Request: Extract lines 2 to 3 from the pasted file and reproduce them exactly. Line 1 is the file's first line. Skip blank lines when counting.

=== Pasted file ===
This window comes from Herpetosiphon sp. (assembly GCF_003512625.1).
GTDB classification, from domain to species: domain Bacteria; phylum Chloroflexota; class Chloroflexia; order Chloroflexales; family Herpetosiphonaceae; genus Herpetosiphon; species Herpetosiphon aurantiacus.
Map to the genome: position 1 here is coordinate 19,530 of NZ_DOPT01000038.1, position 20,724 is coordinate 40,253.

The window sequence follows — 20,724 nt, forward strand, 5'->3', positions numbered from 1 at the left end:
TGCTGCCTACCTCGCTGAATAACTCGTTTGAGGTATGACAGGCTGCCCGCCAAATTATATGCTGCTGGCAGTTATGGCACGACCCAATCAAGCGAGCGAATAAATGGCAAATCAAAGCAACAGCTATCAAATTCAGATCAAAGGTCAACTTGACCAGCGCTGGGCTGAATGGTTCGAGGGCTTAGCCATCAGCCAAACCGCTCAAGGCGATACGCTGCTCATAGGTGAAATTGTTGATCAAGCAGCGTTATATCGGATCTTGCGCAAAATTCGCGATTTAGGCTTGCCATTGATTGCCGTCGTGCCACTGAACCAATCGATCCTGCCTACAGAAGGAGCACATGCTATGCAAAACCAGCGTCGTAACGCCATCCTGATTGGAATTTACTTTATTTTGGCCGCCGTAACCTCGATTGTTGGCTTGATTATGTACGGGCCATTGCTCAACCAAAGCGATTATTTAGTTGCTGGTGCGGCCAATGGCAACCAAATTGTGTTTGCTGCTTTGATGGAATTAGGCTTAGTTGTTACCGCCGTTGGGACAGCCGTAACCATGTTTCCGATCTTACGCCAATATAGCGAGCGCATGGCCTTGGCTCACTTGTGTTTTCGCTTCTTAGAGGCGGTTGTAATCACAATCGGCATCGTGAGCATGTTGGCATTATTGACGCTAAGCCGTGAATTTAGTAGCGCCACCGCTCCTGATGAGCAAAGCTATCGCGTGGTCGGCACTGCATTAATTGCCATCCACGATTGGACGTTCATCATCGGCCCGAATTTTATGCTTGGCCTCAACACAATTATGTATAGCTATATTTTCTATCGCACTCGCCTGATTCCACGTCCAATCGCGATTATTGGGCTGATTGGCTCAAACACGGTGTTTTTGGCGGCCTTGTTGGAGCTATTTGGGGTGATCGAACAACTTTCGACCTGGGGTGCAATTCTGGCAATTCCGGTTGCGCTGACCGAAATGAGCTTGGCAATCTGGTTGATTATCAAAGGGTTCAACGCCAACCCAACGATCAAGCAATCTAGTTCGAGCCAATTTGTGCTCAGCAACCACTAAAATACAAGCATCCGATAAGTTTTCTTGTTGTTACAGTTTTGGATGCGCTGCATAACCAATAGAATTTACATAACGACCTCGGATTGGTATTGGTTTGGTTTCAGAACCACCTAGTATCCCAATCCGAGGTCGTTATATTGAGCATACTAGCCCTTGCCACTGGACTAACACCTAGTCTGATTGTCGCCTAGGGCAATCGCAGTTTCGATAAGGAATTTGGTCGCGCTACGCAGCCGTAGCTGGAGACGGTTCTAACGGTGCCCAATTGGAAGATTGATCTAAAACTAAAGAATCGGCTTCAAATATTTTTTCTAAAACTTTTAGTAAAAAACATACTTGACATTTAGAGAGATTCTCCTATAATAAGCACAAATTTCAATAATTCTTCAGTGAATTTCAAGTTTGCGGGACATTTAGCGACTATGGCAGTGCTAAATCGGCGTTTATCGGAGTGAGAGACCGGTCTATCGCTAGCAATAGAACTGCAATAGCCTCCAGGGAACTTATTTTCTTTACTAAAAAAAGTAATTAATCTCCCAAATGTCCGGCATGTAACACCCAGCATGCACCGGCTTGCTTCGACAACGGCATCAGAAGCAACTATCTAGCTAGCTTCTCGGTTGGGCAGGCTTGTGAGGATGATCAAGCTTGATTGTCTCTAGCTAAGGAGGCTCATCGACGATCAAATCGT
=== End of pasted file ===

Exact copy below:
GTDB classification, from domain to species: domain Bacteria; phylum Chloroflexota; class Chloroflexia; order Chloroflexales; family Herpetosiphonaceae; genus Herpetosiphon; species Herpetosiphon aurantiacus.
Map to the genome: position 1 here is coordinate 19,530 of NZ_DOPT01000038.1, position 20,724 is coordinate 40,253.